Bulging cargo is no longer a ‘bump in the (rail)road’
Previously, trailers with only a small dent or bump in the tilt were usually rejected by rail operators. Those dents and bumps could be an early sign of a bulging load and thus a risk for rail traffic. Rail operators are not allowed to break the seal and open the corresponding trailers to evaluate the true risk so the only solution left was to reject them.
As you can imagine however, not all dents and bumps indicate loading issues. Goods might be secured perfectly while a ratchet of a strap pushes slightly against the tilt, making it noticeable from the outside. Such and similar cases unfortunately lead to trailer rejection. Understandable – as rail operators are “rather safe than sorry” – but often unnecessary with dissatisfied customers as a result.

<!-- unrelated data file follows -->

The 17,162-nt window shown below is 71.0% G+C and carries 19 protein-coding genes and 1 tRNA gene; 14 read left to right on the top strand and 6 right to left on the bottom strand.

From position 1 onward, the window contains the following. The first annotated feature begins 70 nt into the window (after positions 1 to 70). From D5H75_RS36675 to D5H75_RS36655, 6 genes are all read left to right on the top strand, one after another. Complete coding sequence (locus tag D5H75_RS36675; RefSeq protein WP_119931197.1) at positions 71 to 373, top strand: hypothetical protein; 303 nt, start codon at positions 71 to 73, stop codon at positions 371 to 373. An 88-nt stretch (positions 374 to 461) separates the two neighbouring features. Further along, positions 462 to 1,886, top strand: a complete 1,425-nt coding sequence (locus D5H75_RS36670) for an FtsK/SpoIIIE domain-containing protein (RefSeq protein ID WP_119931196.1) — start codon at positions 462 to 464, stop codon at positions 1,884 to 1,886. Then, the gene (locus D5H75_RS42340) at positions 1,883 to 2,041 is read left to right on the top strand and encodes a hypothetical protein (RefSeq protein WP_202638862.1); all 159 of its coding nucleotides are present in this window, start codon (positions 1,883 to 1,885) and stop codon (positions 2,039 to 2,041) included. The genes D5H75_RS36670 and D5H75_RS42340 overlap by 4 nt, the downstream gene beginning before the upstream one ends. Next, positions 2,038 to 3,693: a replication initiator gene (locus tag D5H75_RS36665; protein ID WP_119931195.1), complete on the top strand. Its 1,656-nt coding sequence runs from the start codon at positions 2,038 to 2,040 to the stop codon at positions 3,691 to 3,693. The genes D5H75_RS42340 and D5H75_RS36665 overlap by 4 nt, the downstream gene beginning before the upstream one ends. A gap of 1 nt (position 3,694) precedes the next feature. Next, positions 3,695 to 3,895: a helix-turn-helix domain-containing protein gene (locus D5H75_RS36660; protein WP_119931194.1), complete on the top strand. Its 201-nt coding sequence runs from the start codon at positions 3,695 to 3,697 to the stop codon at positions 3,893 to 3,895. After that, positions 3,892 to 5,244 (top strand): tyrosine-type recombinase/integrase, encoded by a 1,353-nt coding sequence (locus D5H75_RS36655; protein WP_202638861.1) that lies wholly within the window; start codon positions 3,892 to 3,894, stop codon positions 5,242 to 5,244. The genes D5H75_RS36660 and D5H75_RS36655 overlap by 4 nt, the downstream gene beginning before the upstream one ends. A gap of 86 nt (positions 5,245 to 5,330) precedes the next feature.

These practices now belong to the past! The UIC (International union of railway) has documented trailer constructions (like Ewals Cargo Care's Mega Huckepack XLS trailer) that are equipped for loads having the tendency to settle and bulge within the IRS (International Railway Solutions) framework. Such loads (like: tyres, bales of hay or straw, bags of granules,…) can safely lean against the sides of the trailer without risking the trailer to bulge and expand past its maximum allowed total width. To certify trailers of this type, they should first be positively assessed and then marked with the following pictogram.